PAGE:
Services Set for Baylor Alumna, Direct Descendant of Former President

Feb. 12, 2009

Visitation Today, Memorial Service Saturday in Houston

The family of Baylor alumna Eleanor Whilden Tinsley will receive friends at Houston's Eleanor Tinsley Park today from 4 to 6 p.m. A memorial service will be held Saturday at Houston's South Main Baptist Church at 11 a.m. Mrs. Tinsley championed the preservation of green spaces and worked to improve conditions for schoolchildren in Houston as a school board and city council member. She died Tuesday at the age of 82.

Born in Dallas, Mrs. Tinsley was the great-granddaughter of Rufus Burleson, who served from 1851 to 1861 as Baylor's second president, and was known for expanding Baylor's curriculum, enlarging the library holdings and improving and increasing the campus's facilities during his tenure.

"Eleanor Tinsley embodied the same quest for excellence as her great-grandfather and the same commitment to making the world a better place through service to others," said Dr. David E. Garland, interim president and dean of Truett Theological Seminary at Baylor. "Our historical accounts show that Rufus Burleson was relentless in ensuring that Baylor students received a Christian education of the highest quality. Mrs. Tinsley lived her life of public service in the same way, leaving a legacy of good works that will continue to benefit her community."

Mrs. Tinsley was Council Member Emeritus of the Houston City Council, where she served as the first woman elected to an at-large position from 1979 until term limits ended her service in 1995. As a council member for eight terms, she was relentless in protecting the visual environment, working to pass ordinances that restrict the placement of billboards. She also was devoted to the development of public parks, creating the non-profit SPARK program, which creates neighborhood parks using school grounds. Established in primarily low-income neighborhoods, these parks incorporate the works of local artists and are open to pedestrians after school hours. The program has been cited for bringing benefits both to Houston park patrons and schoolchildren.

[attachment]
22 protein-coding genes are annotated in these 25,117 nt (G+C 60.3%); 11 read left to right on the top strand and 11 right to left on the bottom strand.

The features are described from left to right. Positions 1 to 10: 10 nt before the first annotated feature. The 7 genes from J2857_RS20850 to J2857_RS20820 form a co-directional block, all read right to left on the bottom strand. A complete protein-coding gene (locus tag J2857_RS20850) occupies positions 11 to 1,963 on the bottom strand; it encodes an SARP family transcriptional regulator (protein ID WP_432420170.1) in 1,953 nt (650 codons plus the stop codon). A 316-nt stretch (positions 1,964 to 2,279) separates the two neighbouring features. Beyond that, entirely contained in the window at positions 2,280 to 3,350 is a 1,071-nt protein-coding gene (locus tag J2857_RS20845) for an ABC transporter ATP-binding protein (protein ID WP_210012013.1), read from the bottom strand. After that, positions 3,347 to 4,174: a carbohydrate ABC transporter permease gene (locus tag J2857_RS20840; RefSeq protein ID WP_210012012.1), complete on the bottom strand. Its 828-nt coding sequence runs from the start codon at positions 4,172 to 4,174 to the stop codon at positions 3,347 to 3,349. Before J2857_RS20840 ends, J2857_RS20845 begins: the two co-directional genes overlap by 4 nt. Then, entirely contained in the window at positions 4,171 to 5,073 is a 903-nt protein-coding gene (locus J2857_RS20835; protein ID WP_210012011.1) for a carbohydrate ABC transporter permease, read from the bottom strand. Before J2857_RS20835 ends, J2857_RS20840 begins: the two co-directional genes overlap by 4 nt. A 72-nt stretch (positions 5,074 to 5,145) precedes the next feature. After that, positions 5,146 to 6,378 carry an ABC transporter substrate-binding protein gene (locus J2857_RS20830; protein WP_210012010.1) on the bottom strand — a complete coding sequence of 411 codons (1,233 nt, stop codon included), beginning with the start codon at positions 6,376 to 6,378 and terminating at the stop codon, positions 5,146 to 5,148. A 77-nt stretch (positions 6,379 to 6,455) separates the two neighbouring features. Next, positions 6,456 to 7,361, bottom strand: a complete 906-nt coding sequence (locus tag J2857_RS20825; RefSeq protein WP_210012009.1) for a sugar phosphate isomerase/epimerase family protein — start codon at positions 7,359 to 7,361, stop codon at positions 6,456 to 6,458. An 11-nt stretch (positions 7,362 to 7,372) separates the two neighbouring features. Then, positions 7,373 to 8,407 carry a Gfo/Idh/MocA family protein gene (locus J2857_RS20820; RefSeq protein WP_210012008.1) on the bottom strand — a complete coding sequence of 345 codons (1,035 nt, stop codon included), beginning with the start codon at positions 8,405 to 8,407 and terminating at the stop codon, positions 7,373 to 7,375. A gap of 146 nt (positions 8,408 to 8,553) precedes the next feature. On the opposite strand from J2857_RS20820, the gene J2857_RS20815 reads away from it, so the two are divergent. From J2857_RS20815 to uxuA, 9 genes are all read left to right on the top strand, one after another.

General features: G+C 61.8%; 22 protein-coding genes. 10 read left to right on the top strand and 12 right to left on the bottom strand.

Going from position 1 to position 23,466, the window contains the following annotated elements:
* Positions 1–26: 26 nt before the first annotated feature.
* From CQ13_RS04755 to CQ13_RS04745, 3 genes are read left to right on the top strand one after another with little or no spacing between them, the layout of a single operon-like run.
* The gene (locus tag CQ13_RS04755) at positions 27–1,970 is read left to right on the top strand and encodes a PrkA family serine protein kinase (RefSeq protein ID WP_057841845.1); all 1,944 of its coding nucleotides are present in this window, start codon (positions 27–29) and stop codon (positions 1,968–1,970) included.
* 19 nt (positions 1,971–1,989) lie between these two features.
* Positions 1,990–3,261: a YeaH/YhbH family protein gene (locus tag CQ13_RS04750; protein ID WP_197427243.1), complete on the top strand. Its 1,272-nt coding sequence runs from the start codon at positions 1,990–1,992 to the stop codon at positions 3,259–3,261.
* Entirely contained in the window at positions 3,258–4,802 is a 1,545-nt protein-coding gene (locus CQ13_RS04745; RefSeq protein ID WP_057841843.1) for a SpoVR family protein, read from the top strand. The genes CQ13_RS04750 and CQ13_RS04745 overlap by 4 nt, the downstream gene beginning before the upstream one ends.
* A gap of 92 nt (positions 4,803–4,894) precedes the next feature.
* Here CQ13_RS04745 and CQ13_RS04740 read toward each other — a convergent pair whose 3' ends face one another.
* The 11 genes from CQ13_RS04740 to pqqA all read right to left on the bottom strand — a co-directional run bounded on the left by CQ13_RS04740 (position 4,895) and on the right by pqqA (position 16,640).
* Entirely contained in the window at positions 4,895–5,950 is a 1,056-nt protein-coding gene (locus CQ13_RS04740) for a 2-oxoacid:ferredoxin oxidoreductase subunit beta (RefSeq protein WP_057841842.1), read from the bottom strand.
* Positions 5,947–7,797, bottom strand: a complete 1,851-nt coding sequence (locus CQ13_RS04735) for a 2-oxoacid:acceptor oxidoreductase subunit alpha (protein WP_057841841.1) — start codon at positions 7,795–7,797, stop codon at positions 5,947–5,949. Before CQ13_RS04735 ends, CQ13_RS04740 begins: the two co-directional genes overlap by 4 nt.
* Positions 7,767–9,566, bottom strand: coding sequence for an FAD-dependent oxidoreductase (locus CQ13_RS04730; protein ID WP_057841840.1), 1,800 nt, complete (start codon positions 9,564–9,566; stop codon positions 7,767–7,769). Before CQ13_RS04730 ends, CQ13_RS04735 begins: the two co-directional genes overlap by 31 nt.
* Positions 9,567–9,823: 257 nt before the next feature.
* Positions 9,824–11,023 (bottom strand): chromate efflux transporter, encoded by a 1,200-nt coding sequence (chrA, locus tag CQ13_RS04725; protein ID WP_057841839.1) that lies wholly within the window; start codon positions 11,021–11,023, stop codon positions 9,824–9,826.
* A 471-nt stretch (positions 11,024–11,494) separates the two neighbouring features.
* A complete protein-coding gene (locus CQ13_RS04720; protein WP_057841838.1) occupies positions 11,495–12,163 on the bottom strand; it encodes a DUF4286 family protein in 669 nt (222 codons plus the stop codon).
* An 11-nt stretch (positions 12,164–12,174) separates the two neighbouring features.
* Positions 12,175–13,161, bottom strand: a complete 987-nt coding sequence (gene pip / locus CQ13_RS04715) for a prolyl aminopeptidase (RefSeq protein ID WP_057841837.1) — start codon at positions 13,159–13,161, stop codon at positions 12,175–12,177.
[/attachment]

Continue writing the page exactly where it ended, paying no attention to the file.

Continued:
Her interest in working on behalf of education was developed when she served as a board member of the Houston Independent School District from 1969 to 1973. During her tenure, the HISD board further desegregated Houston schools, dealt with the then relatively new specter of substance abuse among students and created the Houston Community College District.

Today, both an elementary school and a public park in Houston are named in her honor.

After graduating from Baylor, she and her husband James Tinsley, also a Baylor alumnus, moved to Houston in 1953, where he was a longtime history professor at the University of Houston. The Tinsleys were active members of South Main Baptist Church.

The Tinsley family was named among the Baylor Alumni Association's First Families of Baylor in 1993, recognizing multi-generation families who serve the university. Mrs. Tinsley was named a Distinguished Alumni Award winner in 1991 and was a past member of the Alumni Association Board of Directions.

She was preceded in death by her husband in 2007. Survivors include daughters and sons-in-law, Kathleen and David Ownby and Marilyn and B.D. Daniel, all of Houston; son and daughter-in-law, Tom and Cathy Tinsley of Washington, D.C.; brother Walter Whilden of Maryland; seven grandchildren and a great-grandchild.

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